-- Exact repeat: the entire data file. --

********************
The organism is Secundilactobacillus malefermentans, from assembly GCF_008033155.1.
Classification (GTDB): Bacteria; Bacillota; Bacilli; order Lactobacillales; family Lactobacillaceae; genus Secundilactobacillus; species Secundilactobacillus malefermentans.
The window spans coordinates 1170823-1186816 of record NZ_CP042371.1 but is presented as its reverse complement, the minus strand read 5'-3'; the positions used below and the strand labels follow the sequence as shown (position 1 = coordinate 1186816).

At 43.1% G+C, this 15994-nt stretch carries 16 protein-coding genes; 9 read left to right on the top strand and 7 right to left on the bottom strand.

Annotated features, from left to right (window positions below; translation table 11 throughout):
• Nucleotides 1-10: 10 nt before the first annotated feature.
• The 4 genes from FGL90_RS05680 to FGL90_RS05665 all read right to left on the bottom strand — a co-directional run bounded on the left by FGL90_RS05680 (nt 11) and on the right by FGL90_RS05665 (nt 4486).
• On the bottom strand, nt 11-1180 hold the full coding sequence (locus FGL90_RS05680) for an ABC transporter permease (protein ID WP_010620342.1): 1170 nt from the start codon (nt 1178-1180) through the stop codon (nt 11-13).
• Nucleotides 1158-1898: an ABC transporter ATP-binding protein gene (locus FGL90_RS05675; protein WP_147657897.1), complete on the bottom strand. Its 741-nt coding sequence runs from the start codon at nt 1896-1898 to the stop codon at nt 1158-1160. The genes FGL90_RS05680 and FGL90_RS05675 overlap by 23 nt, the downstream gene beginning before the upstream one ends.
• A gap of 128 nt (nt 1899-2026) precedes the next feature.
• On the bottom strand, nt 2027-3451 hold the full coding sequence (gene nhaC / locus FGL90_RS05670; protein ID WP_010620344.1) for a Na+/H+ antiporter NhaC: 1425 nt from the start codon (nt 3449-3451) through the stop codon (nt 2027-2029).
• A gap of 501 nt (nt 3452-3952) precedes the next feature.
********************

The organism is Secundilactobacillus malefermentans, from assembly GCF_008033155.1.
Classification (GTDB): Bacteria; Bacillota; Bacilli; order Lactobacillales; family Lactobacillaceae; genus Secundilactobacillus; species Secundilactobacillus malefermentans.
The window spans coordinates 1170823-1186816 of record NZ_CP042371.1 but is presented as its reverse complement, the minus strand read 5'-3'; the positions used below and the strand labels follow the sequence as shown (position 1 = coordinate 1186816).

At 43.1% G+C, this 15994-nt stretch carries 16 protein-coding genes; 9 read left to right on the top strand and 7 right to left on the bottom strand.

Annotated features, from left to right (window positions below; translation table 11 throughout):
• Nucleotides 1-10: 10 nt before the first annotated feature.
• The 4 genes from FGL90_RS05680 to FGL90_RS05665 all read right to left on the bottom strand — a co-directional run bounded on the left by FGL90_RS05680 (nt 11) and on the right by FGL90_RS05665 (nt 4486).
• On the bottom strand, nt 11-1180 hold the full coding sequence (locus FGL90_RS05680) for an ABC transporter permease (protein ID WP_010620342.1): 1170 nt from the start codon (nt 1178-1180) through the stop codon (nt 11-13).
• Nucleotides 1158-1898: an ABC transporter ATP-binding protein gene (locus FGL90_RS05675; protein WP_147657897.1), complete on the bottom strand. Its 741-nt coding sequence runs from the start codon at nt 1896-1898 to the stop codon at nt 1158-1160. The genes FGL90_RS05680 and FGL90_RS05675 overlap by 23 nt, the downstream gene beginning before the upstream one ends.
• A gap of 128 nt (nt 1899-2026) precedes the next feature.
• On the bottom strand, nt 2027-3451 hold the full coding sequence (gene nhaC / locus FGL90_RS05670; protein ID WP_010620344.1) for a Na+/H+ antiporter NhaC: 1425 nt from the start codon (nt 3449-3451) through the stop codon (nt 2027-2029).
• A gap of 501 nt (nt 3452-3952) precedes the next feature.